Coronavirus disease 2019 (COVID-19): Get the latest information.

There is no panel matching the key "MicroAlert"

Published on December 14, 2017


Tri-State Ambulance offers life-saving app

Are you trained in CPR and willing to do what you can to save a life? Now there's an app for that!

Gundersen Tri-State Ambulance offers the PulsePoint app to willing individuals. Aimed at average citizens and off-duty professionals trained in CPR, the app alerts registered users when a sudden cardiac arrest occurs in a public place in their immediate vicinity.

"We know that early CPR and defibrillation are crucial toward achieving a positive outcome for a sudden cardiac arrest victim. With PulsePoint technology, community members can help make the La Crosse area a healthier community. This technology saves lives," says Tom Tornstrom, executive director, Gundersen Tri-State Ambulance.

A leading cause of death in the U.S., cardiac arrests outside hospitals are responsible for more than 1,000 deaths a day. Effective CPR given immediately after a cardiac arrest may double or triple the chance of survival, but only about a third of cardiac arrest victims get that immediate help.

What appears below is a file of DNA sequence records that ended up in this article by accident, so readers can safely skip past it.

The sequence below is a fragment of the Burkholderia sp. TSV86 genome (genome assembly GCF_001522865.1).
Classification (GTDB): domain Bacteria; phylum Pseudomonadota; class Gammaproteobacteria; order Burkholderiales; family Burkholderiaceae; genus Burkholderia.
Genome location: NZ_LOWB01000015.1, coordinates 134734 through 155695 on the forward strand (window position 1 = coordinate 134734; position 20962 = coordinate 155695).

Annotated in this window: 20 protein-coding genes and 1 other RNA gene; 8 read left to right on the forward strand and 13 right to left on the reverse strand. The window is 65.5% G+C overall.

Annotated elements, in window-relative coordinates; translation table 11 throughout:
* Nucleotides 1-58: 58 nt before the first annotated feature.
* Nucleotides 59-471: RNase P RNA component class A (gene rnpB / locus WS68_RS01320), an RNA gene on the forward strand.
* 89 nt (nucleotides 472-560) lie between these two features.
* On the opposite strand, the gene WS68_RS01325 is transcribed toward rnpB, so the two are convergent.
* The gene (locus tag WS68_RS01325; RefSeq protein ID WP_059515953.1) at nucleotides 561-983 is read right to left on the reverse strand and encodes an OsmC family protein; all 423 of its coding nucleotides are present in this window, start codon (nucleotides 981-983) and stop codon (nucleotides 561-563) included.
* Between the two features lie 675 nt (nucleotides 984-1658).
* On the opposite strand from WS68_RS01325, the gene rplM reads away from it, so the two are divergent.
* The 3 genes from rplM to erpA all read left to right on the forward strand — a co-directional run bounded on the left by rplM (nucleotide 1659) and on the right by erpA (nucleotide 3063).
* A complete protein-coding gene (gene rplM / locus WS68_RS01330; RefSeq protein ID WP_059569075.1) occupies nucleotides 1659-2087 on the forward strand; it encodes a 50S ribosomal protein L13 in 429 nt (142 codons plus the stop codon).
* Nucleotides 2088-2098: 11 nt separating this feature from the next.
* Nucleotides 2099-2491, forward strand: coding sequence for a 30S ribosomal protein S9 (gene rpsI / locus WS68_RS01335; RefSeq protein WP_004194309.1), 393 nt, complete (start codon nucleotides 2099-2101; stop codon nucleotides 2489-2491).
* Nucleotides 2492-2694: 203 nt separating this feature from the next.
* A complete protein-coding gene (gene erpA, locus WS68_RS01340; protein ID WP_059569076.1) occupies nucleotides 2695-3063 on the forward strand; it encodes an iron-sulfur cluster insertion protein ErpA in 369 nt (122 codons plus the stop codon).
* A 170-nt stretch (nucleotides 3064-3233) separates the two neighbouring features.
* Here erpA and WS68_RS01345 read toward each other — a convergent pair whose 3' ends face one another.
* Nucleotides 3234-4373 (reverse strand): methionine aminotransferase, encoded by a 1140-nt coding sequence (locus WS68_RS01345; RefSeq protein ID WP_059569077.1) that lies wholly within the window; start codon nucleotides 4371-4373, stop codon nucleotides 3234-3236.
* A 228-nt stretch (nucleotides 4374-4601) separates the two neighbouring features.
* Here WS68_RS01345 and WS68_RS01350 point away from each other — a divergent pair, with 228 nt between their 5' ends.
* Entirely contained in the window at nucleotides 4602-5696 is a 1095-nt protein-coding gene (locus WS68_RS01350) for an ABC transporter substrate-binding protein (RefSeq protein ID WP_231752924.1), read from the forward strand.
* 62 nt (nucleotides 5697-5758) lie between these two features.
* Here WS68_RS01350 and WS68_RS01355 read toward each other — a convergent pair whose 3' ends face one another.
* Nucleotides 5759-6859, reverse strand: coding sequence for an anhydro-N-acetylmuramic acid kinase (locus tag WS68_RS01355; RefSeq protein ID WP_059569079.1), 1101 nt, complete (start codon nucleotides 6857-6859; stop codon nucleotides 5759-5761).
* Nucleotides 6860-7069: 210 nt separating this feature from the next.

PulsePoint app users are notified at the same time as emergency medical responders (EMS) and are given detailed instructions, including the location of nearby automatic external defibrillators (AEDs). Once alerted, users can be on the scene very quickly to begin CPR and/or employ an AED until EMS personnel arrive.

"Early defibrillation and CPR save lives. By alerting trained volunteers nearby, help may arrive minutes before EMS personnel—minutes that can make a critical difference," Tom adds. So take comfort in knowing that if you or a loved one are ever in an emergency situation that requires CPR, there are 2,000 PulsePoint users (and growing!) in our area.

If you're CPR-trained, consider downloading the free PulsePoint app from Apple iTunes Store or the Android Play Store.

Need CPR training?

While the app gives basic pointers in CPR, users are strongly encouraged to know at least compression-only CPR (pushing hard and fast in the center of the chest at a rate of about a hundred times a minute—about the same beat as the Bee Gee's song "Stayin' Alive.").

Even if you've had CPR training in the past, practice and refresher courses are recommended about every two years. This is particularly important if your training was prior to 2010 when the American Heart Association (AHA) CPR guidelines were updated. Training is available through the American Red Cross.

what to expect

We've taken steps at all our locations to keep you and our staff healthy and safe. Here's what to expect when you visit us.

Stay safe